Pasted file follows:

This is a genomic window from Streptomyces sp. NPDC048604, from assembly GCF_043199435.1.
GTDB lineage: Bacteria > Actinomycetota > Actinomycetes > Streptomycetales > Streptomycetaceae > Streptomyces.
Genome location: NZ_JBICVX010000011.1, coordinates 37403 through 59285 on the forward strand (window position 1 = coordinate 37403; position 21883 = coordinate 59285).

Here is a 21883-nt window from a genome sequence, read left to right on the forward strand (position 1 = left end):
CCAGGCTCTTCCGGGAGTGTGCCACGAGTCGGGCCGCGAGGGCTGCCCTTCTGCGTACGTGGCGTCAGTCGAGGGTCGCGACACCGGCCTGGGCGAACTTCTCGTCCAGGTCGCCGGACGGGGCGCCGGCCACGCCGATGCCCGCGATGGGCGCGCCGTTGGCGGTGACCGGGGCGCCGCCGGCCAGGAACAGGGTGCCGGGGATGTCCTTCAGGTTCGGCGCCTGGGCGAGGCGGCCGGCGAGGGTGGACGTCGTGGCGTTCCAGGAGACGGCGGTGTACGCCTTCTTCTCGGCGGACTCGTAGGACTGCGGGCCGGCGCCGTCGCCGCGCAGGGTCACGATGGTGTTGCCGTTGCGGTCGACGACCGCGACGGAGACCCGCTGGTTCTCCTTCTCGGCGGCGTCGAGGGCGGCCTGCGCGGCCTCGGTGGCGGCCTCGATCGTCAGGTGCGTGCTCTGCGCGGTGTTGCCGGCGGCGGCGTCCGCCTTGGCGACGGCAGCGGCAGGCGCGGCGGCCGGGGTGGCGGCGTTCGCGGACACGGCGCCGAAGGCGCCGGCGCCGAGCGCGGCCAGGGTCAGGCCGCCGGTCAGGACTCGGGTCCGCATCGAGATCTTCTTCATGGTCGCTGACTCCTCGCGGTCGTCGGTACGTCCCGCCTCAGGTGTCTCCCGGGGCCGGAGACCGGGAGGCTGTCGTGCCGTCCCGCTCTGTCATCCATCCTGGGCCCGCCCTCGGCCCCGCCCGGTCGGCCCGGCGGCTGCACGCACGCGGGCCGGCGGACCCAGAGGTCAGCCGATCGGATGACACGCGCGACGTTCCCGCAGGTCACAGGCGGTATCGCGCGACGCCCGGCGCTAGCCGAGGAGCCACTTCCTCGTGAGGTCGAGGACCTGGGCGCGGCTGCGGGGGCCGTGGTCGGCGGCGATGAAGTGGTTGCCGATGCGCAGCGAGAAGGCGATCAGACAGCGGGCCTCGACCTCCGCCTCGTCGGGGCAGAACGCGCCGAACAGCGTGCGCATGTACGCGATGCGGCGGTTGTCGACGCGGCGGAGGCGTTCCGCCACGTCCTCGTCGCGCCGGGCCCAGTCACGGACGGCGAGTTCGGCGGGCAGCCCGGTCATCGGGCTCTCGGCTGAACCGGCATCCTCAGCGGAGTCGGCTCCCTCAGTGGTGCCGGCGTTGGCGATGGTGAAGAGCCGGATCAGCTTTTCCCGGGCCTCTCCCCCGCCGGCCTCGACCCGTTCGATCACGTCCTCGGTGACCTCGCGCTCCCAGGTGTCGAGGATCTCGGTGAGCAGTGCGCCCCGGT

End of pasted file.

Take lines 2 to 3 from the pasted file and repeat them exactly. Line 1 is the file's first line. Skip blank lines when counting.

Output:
GTDB lineage: Bacteria > Actinomycetota > Actinomycetes > Streptomycetales > Streptomycetaceae > Streptomyces.
Genome location: NZ_JBICVX010000011.1, coordinates 37403 through 59285 on the forward strand (window position 1 = coordinate 37403; position 21883 = coordinate 59285).